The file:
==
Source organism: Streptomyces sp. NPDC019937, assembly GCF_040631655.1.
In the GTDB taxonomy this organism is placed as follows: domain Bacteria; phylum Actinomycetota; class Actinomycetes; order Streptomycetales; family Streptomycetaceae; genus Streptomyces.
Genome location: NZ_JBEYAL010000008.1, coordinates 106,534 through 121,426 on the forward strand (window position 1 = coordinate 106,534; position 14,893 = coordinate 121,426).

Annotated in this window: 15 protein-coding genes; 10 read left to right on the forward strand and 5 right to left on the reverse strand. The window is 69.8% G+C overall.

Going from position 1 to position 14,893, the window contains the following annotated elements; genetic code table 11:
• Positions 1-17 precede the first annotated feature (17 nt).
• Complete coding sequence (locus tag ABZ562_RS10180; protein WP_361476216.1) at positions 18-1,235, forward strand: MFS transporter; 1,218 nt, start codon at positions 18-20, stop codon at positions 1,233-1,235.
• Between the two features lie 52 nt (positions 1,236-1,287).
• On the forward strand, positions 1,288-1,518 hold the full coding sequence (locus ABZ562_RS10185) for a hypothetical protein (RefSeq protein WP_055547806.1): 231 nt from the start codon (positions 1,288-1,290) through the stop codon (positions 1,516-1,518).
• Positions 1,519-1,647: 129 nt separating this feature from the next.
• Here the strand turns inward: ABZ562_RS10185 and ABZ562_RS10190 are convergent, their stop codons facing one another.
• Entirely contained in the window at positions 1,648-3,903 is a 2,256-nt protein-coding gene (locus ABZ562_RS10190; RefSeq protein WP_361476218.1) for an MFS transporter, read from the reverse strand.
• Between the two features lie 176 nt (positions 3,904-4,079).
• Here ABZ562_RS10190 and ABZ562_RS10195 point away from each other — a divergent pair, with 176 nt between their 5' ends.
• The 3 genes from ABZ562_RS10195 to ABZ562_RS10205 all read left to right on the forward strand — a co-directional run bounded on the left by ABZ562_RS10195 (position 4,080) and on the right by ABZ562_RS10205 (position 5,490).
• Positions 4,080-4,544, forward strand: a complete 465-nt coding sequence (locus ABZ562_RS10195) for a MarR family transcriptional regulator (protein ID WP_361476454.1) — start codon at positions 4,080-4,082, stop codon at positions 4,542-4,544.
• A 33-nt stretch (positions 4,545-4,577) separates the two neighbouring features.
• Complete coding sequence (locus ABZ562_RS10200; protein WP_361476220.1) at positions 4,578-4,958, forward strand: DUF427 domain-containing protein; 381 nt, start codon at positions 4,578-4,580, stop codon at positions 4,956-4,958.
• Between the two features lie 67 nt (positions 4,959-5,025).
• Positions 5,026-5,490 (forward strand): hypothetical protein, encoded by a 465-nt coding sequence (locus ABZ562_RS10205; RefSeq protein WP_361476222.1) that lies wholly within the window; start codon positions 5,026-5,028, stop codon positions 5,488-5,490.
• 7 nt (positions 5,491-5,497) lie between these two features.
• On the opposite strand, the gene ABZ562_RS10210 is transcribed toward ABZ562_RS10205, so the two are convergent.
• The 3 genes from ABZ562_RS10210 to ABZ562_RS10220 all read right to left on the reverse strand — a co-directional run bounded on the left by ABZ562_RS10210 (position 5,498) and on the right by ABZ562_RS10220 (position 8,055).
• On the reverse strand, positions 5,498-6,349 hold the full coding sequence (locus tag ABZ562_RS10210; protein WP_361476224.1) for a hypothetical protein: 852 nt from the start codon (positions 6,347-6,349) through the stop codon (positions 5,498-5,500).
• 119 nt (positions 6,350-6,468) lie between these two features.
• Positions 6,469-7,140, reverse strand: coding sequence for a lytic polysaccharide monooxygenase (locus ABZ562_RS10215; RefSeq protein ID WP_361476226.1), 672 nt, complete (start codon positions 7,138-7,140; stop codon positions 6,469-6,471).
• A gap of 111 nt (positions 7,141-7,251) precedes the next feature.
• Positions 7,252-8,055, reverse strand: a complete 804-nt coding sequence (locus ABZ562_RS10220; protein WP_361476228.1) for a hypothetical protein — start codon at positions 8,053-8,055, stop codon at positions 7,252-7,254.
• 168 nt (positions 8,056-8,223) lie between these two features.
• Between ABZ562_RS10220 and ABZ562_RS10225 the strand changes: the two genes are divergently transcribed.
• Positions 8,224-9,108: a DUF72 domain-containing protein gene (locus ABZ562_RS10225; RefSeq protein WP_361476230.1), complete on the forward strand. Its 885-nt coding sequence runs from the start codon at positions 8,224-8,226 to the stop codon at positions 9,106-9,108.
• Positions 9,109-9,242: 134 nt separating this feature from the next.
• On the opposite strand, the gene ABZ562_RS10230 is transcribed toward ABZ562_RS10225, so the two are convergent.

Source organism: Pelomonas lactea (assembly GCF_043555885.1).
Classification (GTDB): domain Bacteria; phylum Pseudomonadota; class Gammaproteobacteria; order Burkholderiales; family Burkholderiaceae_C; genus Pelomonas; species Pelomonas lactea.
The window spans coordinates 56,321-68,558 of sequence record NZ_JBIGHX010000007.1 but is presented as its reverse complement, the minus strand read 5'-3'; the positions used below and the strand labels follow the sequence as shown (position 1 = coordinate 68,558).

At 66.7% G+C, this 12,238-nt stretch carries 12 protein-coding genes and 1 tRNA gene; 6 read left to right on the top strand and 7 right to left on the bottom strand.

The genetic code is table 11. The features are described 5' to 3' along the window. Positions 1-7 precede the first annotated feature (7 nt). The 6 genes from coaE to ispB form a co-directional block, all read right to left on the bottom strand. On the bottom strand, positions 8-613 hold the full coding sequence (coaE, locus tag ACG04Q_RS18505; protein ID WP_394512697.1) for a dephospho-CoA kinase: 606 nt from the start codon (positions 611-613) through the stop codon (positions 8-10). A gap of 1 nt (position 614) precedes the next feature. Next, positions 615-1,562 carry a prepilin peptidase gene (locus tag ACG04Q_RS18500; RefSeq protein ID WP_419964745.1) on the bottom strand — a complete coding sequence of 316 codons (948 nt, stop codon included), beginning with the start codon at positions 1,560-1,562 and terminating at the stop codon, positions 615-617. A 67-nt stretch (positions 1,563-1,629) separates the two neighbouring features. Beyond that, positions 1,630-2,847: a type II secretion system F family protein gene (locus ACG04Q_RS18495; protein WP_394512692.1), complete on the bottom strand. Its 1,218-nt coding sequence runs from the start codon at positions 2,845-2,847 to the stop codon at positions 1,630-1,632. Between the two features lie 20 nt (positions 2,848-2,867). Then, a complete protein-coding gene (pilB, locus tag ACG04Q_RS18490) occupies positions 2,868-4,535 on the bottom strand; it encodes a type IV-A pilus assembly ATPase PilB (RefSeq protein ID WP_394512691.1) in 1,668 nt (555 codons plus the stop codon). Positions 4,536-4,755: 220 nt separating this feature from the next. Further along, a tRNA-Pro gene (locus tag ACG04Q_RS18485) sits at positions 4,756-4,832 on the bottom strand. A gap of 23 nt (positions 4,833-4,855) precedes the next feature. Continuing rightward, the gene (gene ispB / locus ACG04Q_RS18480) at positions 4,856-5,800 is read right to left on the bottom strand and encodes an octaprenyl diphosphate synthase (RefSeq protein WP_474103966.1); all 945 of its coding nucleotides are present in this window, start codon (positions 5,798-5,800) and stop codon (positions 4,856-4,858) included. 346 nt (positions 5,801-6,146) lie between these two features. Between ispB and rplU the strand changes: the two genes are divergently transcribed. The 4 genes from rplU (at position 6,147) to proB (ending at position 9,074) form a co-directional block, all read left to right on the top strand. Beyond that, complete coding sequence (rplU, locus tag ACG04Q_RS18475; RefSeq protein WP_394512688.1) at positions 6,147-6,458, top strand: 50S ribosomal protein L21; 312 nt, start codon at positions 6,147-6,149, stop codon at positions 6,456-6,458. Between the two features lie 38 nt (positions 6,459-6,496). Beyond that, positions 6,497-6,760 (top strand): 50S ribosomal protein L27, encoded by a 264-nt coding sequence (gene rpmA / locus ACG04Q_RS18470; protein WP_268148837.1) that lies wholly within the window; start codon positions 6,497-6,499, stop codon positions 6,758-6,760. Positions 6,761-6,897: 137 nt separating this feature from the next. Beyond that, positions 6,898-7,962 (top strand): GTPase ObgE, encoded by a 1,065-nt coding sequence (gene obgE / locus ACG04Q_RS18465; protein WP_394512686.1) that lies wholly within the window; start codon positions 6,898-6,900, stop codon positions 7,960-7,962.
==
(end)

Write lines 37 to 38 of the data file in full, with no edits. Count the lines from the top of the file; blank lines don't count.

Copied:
At 66.7% G+C, this 12,238-nt stretch carries 12 protein-coding genes and 1 tRNA gene; 6 read left to right on the top strand and 7 right to left on the bottom strand.

The genetic code is table 11. The features are described 5' to 3' along the window. Positions 1-7 precede the first annotated feature (7 nt). The 6 genes from coaE to ispB form a co-directional block, all read right to left on the bottom strand. On the bottom strand, positions 8-613 hold the full coding sequence (coaE, locus tag ACG04Q_RS18505; protein ID WP_394512697.1) for a dephospho-CoA kinase: 606 nt from the start codon (positions 611-613) through the stop codon (positions 8-10). A gap of 1 nt (position 614) precedes the next feature. Next, positions 615-1,562 carry a prepilin peptidase gene (locus tag ACG04Q_RS18500; RefSeq protein ID WP_419964745.1) on the bottom strand — a complete coding sequence of 316 codons (948 nt, stop codon included), beginning with the start codon at positions 1,560-1,562 and terminating at the stop codon, positions 615-617. A 67-nt stretch (positions 1,563-1,629) separates the two neighbouring features. Beyond that, positions 1,630-2,847: a type II secretion system F family protein gene (locus ACG04Q_RS18495; protein WP_394512692.1), complete on the bottom strand. Its 1,218-nt coding sequence runs from the start codon at positions 2,845-2,847 to the stop codon at positions 1,630-1,632. Between the two features lie 20 nt (positions 2,848-2,867). Then, a complete protein-coding gene (pilB, locus tag ACG04Q_RS18490) occupies positions 2,868-4,535 on the bottom strand; it encodes a type IV-A pilus assembly ATPase PilB (RefSeq protein ID WP_394512691.1) in 1,668 nt (555 codons plus the stop codon). Positions 4,536-4,755: 220 nt separating this feature from the next. Further along, a tRNA-Pro gene (locus tag ACG04Q_RS18485) sits at positions 4,756-4,832 on the bottom strand. A gap of 23 nt (positions 4,833-4,855) precedes the next feature. Continuing rightward, the gene (gene ispB / locus ACG04Q_RS18480) at positions 4,856-5,800 is read right to left on the bottom strand and encodes an octaprenyl diphosphate synthase (RefSeq protein WP_474103966.1); all 945 of its coding nucleotides are present in this window, start codon (positions 5,798-5,800) and stop codon (positions 4,856-4,858) included. 346 nt (positions 5,801-6,146) lie between these two features. Between ispB and rplU the strand changes: the two genes are divergently transcribed. The 4 genes from rplU (at position 6,147) to proB (ending at position 9,074) form a co-directional block, all read left to right on the top strand. Beyond that, complete coding sequence (rplU, locus tag ACG04Q_RS18475; RefSeq protein WP_394512688.1) at positions 6,147-6,458, top strand: 50S ribosomal protein L21; 312 nt, start codon at positions 6,147-6,149, stop codon at positions 6,456-6,458. Between the two features lie 38 nt (positions 6,459-6,496). Beyond that, positions 6,497-6,760 (top strand): 50S ribosomal protein L27, encoded by a 264-nt coding sequence (gene rpmA / locus ACG04Q_RS18470; protein WP_268148837.1) that lies wholly within the window; start codon positions 6,497-6,499, stop codon positions 6,758-6,760. Positions 6,761-6,897: 137 nt separating this feature from the next. Beyond that, positions 6,898-7,962 (top strand): GTPase ObgE, encoded by a 1,065-nt coding sequence (gene obgE / locus ACG04Q_RS18465; protein WP_394512686.1) that lies wholly within the window; start codon positions 6,898-6,900, stop codon positions 7,960-7,962.